Jaguar self-drive car revealed in New York
The first self-styled "premium" autonomous car has been unveiled in New York - and it's a Jaguar.
The vehicle, made in conjunction with Google's self-driving unit Waymo, will be tested on public roads this year.
By 2020, the firms say 20,000 self-driving Jaguar sport utility vehicles (SUVs) will be part of Waymo's public fleet.
The launch comes a week after an Uber self-driving car killed a woman in the state of Arizona.
The investigation into that crash is ongoing.
Waymo has committed to launching the first fully-driverless taxi fleet - without a human safety driver - in Arizona by the end of 2018.
"That Waymo is moving forward shows a lot of confidence," commented Tim Stevens, editor-in-chief of news site Roadshow.com.
"The company knows its technology is solid and it's eager to allow a wider audience to experience it."
But public confidence in self-driving tech has taken a severe hit since the Uber incident.
It is not yet clear why Uber's self-driving car did not detect 49-year-old Elaine Herzberg as she crossed the road with her bicycle.
Velodyne, the firm that designed the sensors on top of the vehicle, said it was "baffled" as to why the crash happened, insisting its technology was capable of spotting Ms Herzberg.
Uber has repeatedly declined to comment while the investigation is ongoing - a preliminary report into the cause is expected in the coming weeks.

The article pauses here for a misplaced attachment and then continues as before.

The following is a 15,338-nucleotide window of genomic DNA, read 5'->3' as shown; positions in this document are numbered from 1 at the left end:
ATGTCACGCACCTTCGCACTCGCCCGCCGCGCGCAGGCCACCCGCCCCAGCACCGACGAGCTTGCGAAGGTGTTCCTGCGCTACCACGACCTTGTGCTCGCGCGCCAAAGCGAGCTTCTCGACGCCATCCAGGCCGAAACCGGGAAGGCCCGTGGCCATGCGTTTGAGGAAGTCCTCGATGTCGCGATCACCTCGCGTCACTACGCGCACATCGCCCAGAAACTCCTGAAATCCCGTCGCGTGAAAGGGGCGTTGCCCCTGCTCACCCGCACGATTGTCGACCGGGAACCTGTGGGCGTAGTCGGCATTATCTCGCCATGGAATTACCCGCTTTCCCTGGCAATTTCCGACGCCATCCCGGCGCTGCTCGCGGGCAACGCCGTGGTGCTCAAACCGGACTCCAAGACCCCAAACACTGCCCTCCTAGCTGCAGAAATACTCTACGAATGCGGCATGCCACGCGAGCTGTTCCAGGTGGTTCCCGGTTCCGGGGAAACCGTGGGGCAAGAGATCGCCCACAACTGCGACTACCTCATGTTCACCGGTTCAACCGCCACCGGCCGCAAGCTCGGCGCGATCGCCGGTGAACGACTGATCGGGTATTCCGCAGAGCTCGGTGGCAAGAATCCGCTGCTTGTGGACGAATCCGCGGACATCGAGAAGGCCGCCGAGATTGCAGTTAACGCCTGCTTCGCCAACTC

In the meantime, Uber has suspended its self-driving trials - and on Monday, Arizona revoked its licence to do so anyway.
Waymo is a company spun out of Google's self-driving department and is owned by Google's parent company, Alphabet.
It describes the Jaguar I-Pace as the world's first premium self-driving vehicle.
Until now, Waymo's fleet had been made up mostly from Chrysler Pacifica models adapted to contain Waymo's sensor technology.
The I-Pace is already breaking new ground for its maker, Jaguar Land Rover (JLR) - it is the first full-electric vehicle from the company, which is owned by India's Tata Motors.
"That Waymo want to offer one million rides a day shows they're definitely going after Uber," commented Mr Stevens.
"For JLR, this gives the company a huge boost on the tech side. While the technology will be Waymo's, the image will be largely Jaguar."